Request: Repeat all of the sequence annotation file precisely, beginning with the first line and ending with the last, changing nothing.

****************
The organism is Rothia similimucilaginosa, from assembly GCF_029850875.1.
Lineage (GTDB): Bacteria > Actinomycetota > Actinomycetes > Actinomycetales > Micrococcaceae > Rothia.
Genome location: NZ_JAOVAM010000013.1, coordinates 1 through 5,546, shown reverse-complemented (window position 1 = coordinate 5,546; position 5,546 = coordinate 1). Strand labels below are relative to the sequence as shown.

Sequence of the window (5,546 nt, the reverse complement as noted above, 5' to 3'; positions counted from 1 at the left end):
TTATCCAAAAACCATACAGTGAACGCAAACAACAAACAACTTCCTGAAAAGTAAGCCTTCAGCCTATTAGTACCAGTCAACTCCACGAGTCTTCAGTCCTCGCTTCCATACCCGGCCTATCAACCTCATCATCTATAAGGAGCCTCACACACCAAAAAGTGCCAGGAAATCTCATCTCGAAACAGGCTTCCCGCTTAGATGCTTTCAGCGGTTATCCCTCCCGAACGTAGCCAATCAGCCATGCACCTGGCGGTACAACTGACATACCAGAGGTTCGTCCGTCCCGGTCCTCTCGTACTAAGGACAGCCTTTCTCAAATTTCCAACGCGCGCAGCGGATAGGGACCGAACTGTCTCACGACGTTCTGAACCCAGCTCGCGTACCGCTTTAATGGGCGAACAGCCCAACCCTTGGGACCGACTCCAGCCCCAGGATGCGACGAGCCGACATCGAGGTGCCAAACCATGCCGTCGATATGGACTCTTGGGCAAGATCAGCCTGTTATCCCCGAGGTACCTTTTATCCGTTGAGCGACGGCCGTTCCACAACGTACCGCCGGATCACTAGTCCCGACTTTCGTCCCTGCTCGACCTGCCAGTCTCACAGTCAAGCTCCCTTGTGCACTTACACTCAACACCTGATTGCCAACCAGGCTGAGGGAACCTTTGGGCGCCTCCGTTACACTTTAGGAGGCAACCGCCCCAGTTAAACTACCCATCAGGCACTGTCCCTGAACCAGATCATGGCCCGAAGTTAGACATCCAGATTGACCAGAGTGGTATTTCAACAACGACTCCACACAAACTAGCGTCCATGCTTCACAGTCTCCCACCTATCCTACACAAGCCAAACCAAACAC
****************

The organism is Rothia similimucilaginosa, from assembly GCF_029850875.1.
Lineage (GTDB): Bacteria > Actinomycetota > Actinomycetes > Actinomycetales > Micrococcaceae > Rothia.
Genome location: NZ_JAOVAM010000013.1, coordinates 1 through 5,546, shown reverse-complemented (window position 1 = coordinate 5,546; position 5,546 = coordinate 1). Strand labels below are relative to the sequence as shown.

Sequence of the window (5,546 nt, the reverse complement as noted above, 5' to 3'; positions counted from 1 at the left end):
TTATCCAAAAACCATACAGTGAACGCAAACAACAAACAACTTCCTGAAAAGTAAGCCTTCAGCCTATTAGTACCAGTCAACTCCACGAGTCTTCAGTCCTCGCTTCCATACCCGGCCTATCAACCTCATCATCTATAAGGAGCCTCACACACCAAAAAGTGCCAGGAAATCTCATCTCGAAACAGGCTTCCCGCTTAGATGCTTTCAGCGGTTATCCCTCCCGAACGTAGCCAATCAGCCATGCACCTGGCGGTACAACTGACATACCAGAGGTTCGTCCGTCCCGGTCCTCTCGTACTAAGGACAGCCTTTCTCAAATTTCCAACGCGCGCAGCGGATAGGGACCGAACTGTCTCACGACGTTCTGAACCCAGCTCGCGTACCGCTTTAATGGGCGAACAGCCCAACCCTTGGGACCGACTCCAGCCCCAGGATGCGACGAGCCGACATCGAGGTGCCAAACCATGCCGTCGATATGGACTCTTGGGCAAGATCAGCCTGTTATCCCCGAGGTACCTTTTATCCGTTGAGCGACGGCCGTTCCACAACGTACCGCCGGATCACTAGTCCCGACTTTCGTCCCTGCTCGACCTGCCAGTCTCACAGTCAAGCTCCCTTGTGCACTTACACTCAACACCTGATTGCCAACCAGGCTGAGGGAACCTTTGGGCGCCTCCGTTACACTTTAGGAGGCAACCGCCCCAGTTAAACTACCCATCAGGCACTGTCCCTGAACCAGATCATGGCCCGAAGTTAGACATCCAGATTGACCAGAGTGGTATTTCAACAACGACTCCACACAAACTAGCGTCCATGCTTCACAGTCTCCCACCTATCCTACACAAGCCAAACCAAACAC